box.AddPoint(center + vec3(radius));
// Triangle

For boxes, the bounding box is the same as the object. I recommend keeping planes out of your bounding-volume hierachy. For planes, the bounding box will stretch from to in at least two axis. Keeping these in the hierarchy would reduce its effectiveness significantly, and in general our scenes tend to contain few planes. A scene with a thousand triangles or spheres is interesting, a scene with a thousand planes is not.

To compute the composite box of two shapes, just add one to the other.

To handle bounding boxes of transformed shapes, compute the bounding box in object space and transform it into world space. To transform a bounding box, this algorithm will create an admissable box:

vector<vec3> verts = box.compute_8_vertices();

for (vec3 & v : verts) {
    v = m * v; // have to promote to vec4, you know the drill

for (int i = 1; i < 8; ++ i)

It is not sufficient to simply transform the min and max corners. Consider the result of a long and narrow shape is rotated 45 degrees. The containing AABB will need to be significantly larger in volume.

transformed aabb transformed aabb

It is clear that the box formed by the transformed min and max (dotted outline) does not cover the transformed shape. The box formed by transforming each corner of the box is also a little larger than it needs to be. However, finding a true-fitting box for a transformed shape would be difficult for all general shapes (though in the case of some like triangles it would be quite easy), and for the purposes of our hierarchy it is not a huge problem if boxes are slightly larger than they should be, though it would be a huge problem if boxes didn’t fully cover the shapes they are supposed to contain.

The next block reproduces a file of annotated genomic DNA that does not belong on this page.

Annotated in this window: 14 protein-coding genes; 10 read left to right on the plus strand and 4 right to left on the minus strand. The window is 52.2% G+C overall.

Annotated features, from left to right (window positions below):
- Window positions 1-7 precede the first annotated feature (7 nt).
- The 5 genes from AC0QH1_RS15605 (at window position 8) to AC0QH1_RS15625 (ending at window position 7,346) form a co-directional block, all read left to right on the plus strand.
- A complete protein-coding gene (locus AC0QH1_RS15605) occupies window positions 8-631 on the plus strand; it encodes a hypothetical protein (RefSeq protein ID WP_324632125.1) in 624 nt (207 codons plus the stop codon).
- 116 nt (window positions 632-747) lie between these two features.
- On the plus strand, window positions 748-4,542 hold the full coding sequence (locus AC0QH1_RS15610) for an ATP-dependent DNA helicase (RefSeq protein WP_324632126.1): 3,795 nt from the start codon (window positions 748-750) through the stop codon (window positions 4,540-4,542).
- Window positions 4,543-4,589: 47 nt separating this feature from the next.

Building the Tree

So the big question becomes how to build a tree such that it is well balanced (e.g. a depth closer to log(n) than to n). There are many options to do this. Shirley suggests building a strictly binary tree with only two children per level, where the bounding boxes are guaranteed to bound everything contained in their subtrees but not guaranteed to enclose all objects that may overlap it spatially.

Ideally we would like to build a tree that has minimal spatial overlaps, but there are many different ways to build the tree.

One method (proposed by Shirley, he proposes two different methods) is to loop over the dimensions, cutting the objects into two groups. The heuristic to accomplish this rough partitioning is to sort the geometric objects along a given axis (sort them based on their centers) and then divide them into two sublists.

First we cut in X, then in Y, then Z before going back to X.

class bvh_node {
    constructor() {
        this.left = null;
        this.right = null;
        this.objs = null;

function recursive_tree_build(objs, axis /* 0=x, 1=y, 2=z */) {
    if (objs.length() <= 1) {
        this.objs = objs;

    sort_objects_on_axis(objs, axis);

    this.left = new bvh_node();
    this.right = new bvh_node();

    this.left.recursive_tree_build(left_half_arr(objs), (axis + 1) % 3);
    this.right.recursive_tree_build(right_half_arr(objs), (axis + 1) % 3);


The tree created by this method could be optimized by not just blindly rotating through the axis but carefully picking the axes to split on (e.g. such that the sum of the volums of the bbox of subtrees is minimized) or we could rewrite such that they contain roughly the same amount of physical space (not just dividing based on the # of elements). However, the above method works well for scenes with objects of similar size that are “evenly” distributed.